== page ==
superior manner in which work is done in this establishment; for if there be any disposed to doubt us, they will be satisfied of our
correctness by an inspection of the carriages made here, not a few of which may be seen everyday passing through the streets of our town. Mr
Sherin is now commencing to manufacture sleighs in the best American style for the ensuing winter. There is a blacksmith shop in connection
with the above factory, so that the iron work of the buggies is also done under Mr Sherin's own superintendence. Mr Sherin is making
preparations for introducing a steam engine to drive his machinery, this fall or early next spring.
Mr Porter's foundry, waggon and plough manufactory next demands our attention. The machinery in this
factory is propelled by horsepower at present, but it is Mr Porter's intention to introduce steam power for that purpose. The proprietor of
this establishment deserves great credit for the enterprising spirit he displays in competing (and not unsuccessfully) not only with the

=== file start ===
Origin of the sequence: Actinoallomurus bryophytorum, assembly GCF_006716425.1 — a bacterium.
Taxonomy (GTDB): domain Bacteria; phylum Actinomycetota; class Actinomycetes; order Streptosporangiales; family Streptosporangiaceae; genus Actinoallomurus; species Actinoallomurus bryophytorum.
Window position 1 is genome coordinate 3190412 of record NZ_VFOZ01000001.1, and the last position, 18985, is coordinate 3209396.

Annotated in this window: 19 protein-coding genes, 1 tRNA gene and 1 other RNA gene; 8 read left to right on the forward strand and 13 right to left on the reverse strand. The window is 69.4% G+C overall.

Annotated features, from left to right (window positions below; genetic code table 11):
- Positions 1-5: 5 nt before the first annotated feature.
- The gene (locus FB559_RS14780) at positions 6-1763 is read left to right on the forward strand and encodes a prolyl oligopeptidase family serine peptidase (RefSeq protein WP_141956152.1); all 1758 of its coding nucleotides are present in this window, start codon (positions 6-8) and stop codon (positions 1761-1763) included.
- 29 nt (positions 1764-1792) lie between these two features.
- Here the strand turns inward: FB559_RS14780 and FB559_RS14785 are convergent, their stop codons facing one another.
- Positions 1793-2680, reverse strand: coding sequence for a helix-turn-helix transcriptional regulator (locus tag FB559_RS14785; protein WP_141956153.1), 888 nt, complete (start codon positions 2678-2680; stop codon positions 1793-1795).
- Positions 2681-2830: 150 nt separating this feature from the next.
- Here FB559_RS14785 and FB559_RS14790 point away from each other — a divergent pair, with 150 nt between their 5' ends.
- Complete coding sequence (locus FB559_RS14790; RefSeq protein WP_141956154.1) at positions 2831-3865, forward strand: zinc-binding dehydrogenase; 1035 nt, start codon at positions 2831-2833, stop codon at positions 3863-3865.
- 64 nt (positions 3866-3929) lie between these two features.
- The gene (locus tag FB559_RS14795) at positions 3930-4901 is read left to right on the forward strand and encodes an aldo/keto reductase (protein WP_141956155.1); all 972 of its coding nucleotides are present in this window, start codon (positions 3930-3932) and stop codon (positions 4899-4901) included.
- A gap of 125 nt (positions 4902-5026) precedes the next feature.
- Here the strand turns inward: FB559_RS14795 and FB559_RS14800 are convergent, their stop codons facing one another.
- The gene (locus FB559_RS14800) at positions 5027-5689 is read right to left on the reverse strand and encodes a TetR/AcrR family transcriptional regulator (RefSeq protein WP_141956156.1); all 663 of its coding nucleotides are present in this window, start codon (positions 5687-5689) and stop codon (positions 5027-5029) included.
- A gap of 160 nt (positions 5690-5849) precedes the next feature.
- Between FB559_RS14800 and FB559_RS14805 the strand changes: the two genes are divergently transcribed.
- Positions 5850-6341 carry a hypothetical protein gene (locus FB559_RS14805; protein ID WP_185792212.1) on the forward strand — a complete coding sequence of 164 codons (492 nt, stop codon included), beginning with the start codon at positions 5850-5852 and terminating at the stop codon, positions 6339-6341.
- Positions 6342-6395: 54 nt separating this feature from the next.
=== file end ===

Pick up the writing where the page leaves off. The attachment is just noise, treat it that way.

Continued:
province but also with the United States, in the manufacture of ploughs, for which he has more than once received the favourable notice of the Hope Agricultural Society.
In addition to these we must mention Messrs Spry's, Parson's, Wilcox's, and Ballamy's blacksmith and
horseshoeing establishments. Mr Spry, we understand, did all the iron work of the schooners Leunder, Admiral and one or more others.
Mr Wilcox has in connection with his blacksmith shop a gauged lathe for turning iron. All these shops are on a large scale and are of the best description.
THE TOWN OF PORT HOPE (continued)
from the Guide July 23, 1853, page2.
Agreeable to promise we again return to this subject so full of interest to those of our readers who
have the welfare of our flourishing Town at heart, and who strive to assist the natural course of events in order to hasten that period, not
far remote, when the name of Port Hope shall be engraved high on the pillar of Fame, when she shall have no successful commercial rival
between Toronto and Montreal. There is no reason why this should not be so, and it will be so, even in the natural current of events; however,
let us not await that time but exert ourselves to hasten it. Perseverando vineemus. Our Harbor By-law has received the almost